As political dares go, this one could hardly have been more blatant. “[Republicans] say they didn’t launch a war on women,” Sen. Barbara Boxer said Wednesday, “so we’re giving them a chance to walk this back.” She added, “Personally I say it’s a war on women, and the more they protest it the more I say it.” And Sen. Barbara Mikulski channeled ”Network” (or maybe old-school feminist rage): “We’re mad as hell and we’re not gonna take it anymore.” Even Harry Reid got in on the action, saying on the floor yesterday, “Republicans deny they’re waging a war on women, yet they’ve launched a series of attacks on women’s access to healthcare and contraception this year. Now they have an opportunity to back up their excuses with action.”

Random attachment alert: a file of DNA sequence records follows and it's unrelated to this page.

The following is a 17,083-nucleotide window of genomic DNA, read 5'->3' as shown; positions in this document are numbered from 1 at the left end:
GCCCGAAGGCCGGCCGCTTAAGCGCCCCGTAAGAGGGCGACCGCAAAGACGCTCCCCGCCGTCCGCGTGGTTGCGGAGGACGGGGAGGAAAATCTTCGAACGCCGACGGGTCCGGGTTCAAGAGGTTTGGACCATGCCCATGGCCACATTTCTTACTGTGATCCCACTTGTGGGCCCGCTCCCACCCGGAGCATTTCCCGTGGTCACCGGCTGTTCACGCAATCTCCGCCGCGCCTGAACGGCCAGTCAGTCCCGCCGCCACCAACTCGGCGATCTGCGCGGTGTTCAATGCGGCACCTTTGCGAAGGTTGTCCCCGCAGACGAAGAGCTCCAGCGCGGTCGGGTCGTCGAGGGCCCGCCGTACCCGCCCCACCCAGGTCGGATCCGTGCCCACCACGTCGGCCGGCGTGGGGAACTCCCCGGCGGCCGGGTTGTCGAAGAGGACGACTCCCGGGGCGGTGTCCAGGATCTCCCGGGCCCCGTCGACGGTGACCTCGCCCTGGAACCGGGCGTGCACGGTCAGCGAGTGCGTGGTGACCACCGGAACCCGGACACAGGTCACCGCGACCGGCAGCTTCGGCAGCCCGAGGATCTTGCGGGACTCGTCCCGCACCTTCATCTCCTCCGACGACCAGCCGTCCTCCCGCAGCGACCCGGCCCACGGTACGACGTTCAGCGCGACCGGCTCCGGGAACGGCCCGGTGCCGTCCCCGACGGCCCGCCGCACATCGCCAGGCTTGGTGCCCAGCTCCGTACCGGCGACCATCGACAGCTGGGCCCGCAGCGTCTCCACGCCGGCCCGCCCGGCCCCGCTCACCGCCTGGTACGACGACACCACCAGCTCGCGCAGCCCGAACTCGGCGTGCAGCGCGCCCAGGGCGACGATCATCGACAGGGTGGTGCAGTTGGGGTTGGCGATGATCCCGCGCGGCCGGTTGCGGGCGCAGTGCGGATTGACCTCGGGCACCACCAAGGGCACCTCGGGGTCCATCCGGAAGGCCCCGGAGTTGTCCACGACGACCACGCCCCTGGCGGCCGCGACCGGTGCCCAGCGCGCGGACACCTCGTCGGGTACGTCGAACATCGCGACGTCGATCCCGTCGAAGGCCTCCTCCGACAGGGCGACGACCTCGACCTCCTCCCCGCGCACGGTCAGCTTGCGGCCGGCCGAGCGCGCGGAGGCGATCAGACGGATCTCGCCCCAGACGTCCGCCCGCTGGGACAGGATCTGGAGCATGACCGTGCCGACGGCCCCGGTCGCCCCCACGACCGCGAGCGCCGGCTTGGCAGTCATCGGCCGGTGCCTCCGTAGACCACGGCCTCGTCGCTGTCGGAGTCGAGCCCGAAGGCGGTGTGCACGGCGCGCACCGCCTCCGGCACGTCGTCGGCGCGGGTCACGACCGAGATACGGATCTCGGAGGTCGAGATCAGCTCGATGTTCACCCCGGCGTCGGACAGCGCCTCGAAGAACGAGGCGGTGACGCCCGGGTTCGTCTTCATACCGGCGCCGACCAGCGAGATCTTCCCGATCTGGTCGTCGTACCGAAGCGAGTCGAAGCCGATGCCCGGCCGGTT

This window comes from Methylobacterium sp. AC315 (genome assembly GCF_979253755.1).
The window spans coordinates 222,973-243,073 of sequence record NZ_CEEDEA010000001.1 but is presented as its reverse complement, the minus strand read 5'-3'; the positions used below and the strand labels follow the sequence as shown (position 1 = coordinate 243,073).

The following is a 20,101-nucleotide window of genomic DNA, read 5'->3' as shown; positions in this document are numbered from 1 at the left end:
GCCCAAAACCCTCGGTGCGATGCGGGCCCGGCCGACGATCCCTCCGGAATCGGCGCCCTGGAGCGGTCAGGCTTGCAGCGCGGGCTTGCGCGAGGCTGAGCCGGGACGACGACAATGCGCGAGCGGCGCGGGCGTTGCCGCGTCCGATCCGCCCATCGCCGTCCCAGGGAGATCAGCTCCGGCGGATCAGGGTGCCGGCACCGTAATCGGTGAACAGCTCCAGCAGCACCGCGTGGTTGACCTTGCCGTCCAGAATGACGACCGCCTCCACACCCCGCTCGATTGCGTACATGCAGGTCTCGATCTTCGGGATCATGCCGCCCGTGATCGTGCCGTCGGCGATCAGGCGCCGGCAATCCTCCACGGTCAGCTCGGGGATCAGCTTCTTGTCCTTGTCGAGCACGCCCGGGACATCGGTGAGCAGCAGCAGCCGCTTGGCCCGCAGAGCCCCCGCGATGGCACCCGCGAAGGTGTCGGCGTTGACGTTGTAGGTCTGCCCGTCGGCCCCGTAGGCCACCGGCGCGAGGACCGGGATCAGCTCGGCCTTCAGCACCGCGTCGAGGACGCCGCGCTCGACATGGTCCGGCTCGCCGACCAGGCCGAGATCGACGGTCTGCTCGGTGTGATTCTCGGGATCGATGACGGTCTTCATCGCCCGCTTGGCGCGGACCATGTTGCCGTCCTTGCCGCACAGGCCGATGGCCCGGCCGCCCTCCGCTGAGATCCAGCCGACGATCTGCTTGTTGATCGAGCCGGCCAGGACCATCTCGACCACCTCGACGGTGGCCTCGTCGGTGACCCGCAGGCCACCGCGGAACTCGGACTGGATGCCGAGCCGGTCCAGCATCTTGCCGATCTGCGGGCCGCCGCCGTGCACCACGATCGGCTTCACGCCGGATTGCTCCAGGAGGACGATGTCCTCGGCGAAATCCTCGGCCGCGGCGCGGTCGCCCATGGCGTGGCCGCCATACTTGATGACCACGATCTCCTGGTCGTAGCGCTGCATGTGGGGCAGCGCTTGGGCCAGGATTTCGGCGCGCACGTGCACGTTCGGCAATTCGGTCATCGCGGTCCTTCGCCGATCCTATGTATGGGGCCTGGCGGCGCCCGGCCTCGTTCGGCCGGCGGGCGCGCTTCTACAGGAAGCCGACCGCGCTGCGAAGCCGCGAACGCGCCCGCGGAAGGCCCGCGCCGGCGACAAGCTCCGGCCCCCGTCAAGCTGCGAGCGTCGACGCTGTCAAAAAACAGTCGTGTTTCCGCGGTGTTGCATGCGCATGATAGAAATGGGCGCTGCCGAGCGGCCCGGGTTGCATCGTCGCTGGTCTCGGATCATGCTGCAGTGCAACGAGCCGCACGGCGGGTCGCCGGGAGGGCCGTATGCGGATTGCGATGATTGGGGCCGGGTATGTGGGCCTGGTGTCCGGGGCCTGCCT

What spurred such rage? Nothing so incendiary as transvaginal ultrasounds or birth control — just the Paycheck Fairness Act, which passed the Democratic House in 2009 but fell to a filibuster by two votes in the Senate in 2010. It modifies the 1963 Equal Pay Act, strengthening enforcement and creating better mechanisms for wage transparency, and authorizes new research on the pay gap and a grant program to teach negotiation skills to women and girls. And while it probably doesn’t have a prayer in the House — if it can even pass this Senate — it manages to bring feminist-friendly legislation back on the table while doubling as a political tool to force Republicans into an uncomfortable corner.